The political movement resumed part of its activity after 12 days of protests that paralyzed Lebanon.
Parliamentary blocs and ministers moved in more than one direction to activate anti-corruption legislation and other ministerial issues related to financial and economic files, amid information that the crisis could be long.
In Ain Al-Tineh, Speaker Nabih Berri received a delegation from the Strong Lebanon parliamentary bloc, whose secretary, MP Ibrahim Kanaan, said that the aim of the visit was to discuss urgent matters within the framework of parliamentary work.
He reiterated the need to adopt legislative proposals the bloc had previously presented, related to anti-corruption, accountability and recovery of looted wealth.
Kanaan said that Berri would “activate the work and ask the parliamentary committees to start studying all proposals and the 2020 draft budget, without any delay.”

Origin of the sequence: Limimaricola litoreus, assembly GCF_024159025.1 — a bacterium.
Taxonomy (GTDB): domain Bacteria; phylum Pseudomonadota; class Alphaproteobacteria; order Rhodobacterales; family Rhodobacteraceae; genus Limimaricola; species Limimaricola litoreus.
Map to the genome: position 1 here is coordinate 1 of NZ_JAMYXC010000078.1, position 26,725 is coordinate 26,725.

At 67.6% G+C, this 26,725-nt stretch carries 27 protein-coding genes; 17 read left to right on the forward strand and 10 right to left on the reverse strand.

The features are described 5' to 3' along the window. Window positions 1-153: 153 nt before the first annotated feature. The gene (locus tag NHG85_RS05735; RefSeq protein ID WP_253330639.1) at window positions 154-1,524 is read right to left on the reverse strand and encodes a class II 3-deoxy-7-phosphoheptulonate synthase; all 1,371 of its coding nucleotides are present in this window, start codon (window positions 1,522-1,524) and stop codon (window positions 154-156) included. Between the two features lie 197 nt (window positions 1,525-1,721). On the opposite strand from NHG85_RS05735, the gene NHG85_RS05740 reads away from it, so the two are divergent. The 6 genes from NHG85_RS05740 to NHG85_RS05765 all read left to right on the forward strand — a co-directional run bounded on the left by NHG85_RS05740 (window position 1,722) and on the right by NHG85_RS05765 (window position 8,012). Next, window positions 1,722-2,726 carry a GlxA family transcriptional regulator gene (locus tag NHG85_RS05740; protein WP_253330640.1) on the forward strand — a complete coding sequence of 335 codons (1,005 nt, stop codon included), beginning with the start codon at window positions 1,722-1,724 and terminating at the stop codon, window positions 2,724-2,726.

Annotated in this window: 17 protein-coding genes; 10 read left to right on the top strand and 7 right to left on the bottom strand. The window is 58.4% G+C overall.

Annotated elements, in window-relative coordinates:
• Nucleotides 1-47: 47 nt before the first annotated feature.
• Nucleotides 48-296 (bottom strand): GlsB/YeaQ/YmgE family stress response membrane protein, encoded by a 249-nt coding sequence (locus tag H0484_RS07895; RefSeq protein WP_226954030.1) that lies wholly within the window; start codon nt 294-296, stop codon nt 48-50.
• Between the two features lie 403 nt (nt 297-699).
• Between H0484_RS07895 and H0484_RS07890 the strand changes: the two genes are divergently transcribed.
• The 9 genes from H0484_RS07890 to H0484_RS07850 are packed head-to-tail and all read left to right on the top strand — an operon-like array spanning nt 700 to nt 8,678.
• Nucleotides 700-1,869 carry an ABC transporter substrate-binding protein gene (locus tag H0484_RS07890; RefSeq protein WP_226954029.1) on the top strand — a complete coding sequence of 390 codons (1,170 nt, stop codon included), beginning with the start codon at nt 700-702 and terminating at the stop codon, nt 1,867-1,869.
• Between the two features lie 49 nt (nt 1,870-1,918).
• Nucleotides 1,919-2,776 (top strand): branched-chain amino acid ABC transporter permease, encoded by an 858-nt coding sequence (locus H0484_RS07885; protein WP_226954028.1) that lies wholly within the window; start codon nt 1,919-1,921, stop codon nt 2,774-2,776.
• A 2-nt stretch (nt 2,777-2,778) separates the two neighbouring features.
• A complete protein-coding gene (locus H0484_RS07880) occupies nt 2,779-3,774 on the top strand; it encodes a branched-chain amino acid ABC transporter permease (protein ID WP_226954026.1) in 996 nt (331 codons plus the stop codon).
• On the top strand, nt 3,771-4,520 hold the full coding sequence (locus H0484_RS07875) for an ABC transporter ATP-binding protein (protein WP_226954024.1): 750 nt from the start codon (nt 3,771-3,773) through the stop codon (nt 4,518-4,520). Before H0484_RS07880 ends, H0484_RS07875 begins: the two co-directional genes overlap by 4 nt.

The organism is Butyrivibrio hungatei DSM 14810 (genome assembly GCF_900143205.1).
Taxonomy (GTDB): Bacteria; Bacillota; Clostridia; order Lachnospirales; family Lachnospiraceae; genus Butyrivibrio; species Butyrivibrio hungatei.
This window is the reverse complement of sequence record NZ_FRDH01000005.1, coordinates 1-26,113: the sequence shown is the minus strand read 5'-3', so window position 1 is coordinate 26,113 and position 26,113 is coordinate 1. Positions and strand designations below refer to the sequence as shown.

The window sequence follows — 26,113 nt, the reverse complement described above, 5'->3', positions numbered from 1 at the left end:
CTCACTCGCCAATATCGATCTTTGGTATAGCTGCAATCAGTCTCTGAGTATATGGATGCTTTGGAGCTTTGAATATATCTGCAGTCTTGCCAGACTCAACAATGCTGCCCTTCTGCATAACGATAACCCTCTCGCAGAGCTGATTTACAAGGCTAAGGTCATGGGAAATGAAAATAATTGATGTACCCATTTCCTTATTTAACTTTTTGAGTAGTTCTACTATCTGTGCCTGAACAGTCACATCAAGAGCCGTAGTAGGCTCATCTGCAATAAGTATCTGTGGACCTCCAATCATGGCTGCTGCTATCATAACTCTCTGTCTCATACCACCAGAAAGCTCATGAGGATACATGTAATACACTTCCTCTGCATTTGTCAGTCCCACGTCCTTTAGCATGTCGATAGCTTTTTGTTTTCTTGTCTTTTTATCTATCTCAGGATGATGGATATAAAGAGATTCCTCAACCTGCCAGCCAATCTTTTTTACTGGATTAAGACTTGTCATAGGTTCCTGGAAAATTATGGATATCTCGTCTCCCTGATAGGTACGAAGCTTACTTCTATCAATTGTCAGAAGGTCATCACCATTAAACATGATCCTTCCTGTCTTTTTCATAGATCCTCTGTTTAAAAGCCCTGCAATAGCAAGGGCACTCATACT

Parliamentary sources quoted by LBCI channel said the government was
“responsible for referring the draft laws that they want to pass to the House of Representatives.”
The same sources said that the adoption of some bills could not be done overnight, as they needed to be discussed in the relevant parliamentary committees.
The sources did not rule out the convening of parliament in a regular session scheduled for November 5.
In Baabda, MP Edgard Traboulsi announced in a statement that he had visited President Michel Aoun and conveyed to him “citizens’ complaints about the closure of public roads and the insults they face at checkpoints, which remind them of militia days.”
He called on “the political authority and security forces to assume their responsibilities by opening roads and ensuring freedom of movement and protection of citizens.”